Getting mentioned in a story titled "Cutbacks Threaten College Experience" doesn't appear to be a good thing - at first.
It's important for families to consider some of these cutbacks, even if it means extra phone calls or another trip to campus," the Journal says. "Folding chairs in the new library at California State University, Fresno, might not bother everyone, as long as books are still available. But kids looking forward to lush dorms at Vanderbilt University may be disappointed, since plans for new residential halls have been postponed indefinitely."
But at the end of the article, TCU gets a positive mention.
"Many schools are promising to boost financial aid in line with tuition, with institutions such as Texas Christian University, Stanford University and Ithaca College in New York increasing the funds they set aside for aid as they anticipate stronger demand."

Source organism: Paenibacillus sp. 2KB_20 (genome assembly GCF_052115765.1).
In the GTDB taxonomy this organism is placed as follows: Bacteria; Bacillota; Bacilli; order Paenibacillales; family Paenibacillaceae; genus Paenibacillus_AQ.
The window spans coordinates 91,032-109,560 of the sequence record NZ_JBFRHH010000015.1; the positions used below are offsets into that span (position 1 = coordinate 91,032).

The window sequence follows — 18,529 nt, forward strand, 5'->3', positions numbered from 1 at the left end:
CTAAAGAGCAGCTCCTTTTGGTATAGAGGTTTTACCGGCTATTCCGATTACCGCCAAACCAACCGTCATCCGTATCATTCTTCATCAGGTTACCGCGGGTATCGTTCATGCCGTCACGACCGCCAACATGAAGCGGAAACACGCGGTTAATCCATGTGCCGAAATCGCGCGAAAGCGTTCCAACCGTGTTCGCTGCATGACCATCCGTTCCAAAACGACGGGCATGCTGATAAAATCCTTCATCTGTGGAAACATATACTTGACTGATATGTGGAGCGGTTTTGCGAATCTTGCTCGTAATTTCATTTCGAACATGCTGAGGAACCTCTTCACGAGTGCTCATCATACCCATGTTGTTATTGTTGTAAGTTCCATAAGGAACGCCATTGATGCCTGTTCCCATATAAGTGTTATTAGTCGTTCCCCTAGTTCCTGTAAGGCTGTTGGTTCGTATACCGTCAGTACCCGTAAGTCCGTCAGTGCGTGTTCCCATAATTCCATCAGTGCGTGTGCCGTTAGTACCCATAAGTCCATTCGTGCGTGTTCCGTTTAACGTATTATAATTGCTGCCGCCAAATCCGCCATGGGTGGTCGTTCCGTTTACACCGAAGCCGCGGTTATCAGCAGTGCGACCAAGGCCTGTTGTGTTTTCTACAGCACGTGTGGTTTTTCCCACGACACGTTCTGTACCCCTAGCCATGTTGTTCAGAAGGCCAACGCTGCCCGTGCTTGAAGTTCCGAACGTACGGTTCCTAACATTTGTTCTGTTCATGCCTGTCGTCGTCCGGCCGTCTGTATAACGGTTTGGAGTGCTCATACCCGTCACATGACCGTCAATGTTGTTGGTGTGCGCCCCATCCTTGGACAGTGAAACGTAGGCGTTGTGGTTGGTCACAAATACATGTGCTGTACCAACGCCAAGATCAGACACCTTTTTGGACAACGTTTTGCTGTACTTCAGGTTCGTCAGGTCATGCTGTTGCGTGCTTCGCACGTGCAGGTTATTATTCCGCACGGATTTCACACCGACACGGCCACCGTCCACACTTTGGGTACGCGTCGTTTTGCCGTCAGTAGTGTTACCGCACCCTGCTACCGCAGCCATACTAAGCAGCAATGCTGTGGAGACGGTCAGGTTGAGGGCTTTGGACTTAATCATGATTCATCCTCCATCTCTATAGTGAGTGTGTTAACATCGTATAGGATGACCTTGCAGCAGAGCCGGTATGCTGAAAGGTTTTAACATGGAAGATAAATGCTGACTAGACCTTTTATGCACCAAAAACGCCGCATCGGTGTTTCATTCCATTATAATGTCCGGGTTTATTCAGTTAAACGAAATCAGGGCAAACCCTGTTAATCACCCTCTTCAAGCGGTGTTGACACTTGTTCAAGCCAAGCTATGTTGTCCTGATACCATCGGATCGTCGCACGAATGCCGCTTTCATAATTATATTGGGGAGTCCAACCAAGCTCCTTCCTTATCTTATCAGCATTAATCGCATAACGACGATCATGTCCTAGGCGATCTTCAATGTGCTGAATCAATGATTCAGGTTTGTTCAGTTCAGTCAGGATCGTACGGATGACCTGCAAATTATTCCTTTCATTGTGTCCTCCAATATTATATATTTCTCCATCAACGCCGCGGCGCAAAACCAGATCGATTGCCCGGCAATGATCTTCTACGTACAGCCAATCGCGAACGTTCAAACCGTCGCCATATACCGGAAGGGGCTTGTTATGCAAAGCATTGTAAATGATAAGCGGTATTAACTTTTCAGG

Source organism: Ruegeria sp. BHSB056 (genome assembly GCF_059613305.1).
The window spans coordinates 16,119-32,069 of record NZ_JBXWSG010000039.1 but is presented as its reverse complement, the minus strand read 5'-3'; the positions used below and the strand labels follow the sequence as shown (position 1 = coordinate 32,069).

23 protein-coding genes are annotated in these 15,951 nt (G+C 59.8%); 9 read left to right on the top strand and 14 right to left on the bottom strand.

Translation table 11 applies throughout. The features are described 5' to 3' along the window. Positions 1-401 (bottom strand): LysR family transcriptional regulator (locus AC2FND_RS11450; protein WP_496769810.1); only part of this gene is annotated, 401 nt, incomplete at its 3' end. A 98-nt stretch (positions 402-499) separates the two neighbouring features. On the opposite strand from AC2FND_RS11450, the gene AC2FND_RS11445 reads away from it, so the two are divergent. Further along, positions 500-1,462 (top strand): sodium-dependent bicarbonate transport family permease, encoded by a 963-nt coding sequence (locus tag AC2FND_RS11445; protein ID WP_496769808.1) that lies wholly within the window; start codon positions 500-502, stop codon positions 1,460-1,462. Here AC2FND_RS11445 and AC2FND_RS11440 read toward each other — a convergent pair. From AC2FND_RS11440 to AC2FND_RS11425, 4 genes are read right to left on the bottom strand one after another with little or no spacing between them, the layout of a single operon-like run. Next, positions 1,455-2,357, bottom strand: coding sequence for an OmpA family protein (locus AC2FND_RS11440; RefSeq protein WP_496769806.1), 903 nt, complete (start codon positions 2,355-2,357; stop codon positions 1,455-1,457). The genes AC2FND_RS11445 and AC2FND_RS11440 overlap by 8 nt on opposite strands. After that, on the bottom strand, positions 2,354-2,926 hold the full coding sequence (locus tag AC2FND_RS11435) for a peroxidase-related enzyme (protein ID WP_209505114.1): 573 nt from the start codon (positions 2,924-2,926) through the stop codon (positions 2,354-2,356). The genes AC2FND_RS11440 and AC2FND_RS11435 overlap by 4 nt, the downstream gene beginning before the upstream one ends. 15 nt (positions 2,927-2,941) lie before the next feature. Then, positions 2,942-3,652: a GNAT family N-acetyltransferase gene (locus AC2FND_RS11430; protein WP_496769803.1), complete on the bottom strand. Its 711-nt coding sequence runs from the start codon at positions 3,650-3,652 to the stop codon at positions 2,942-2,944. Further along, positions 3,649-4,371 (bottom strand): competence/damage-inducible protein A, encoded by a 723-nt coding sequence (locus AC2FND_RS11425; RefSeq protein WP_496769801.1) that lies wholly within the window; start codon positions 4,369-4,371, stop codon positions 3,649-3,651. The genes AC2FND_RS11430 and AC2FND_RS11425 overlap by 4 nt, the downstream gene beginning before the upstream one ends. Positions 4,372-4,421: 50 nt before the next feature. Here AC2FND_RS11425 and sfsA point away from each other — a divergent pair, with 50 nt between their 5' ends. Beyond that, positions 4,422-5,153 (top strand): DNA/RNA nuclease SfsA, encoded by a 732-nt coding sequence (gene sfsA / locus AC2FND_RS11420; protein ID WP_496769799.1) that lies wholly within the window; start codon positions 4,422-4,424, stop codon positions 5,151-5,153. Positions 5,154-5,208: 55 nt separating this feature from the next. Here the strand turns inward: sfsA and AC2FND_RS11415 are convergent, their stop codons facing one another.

TCU's budget for financial aid was increased 18 percent to $73 million, and is rising year 5 ½ percent to $77 million in the coming academic year. That represents close to 25 percent of the university budget, says Brian Gutierrez, vice chancellor for finance and administration.
"Our desire is to make sure we have sufficient financial aid for our students. From what we see, we think what we’ve provided is adequate given the market conditions," he says. "We saw an uptick in enrollment in Fall 2008 and again in Spring 2009 and that’s positive. It demonstrates the demand for a TCU education is strong and the balance of financial aid and tuition price are finding equilibrium."
For more about how TCU is weathering the financial storm and helping students afford tuition, check out the upcoming Spring issue of the magazine, hitting mailboxes in March.
For the complete Journal story, go to this link: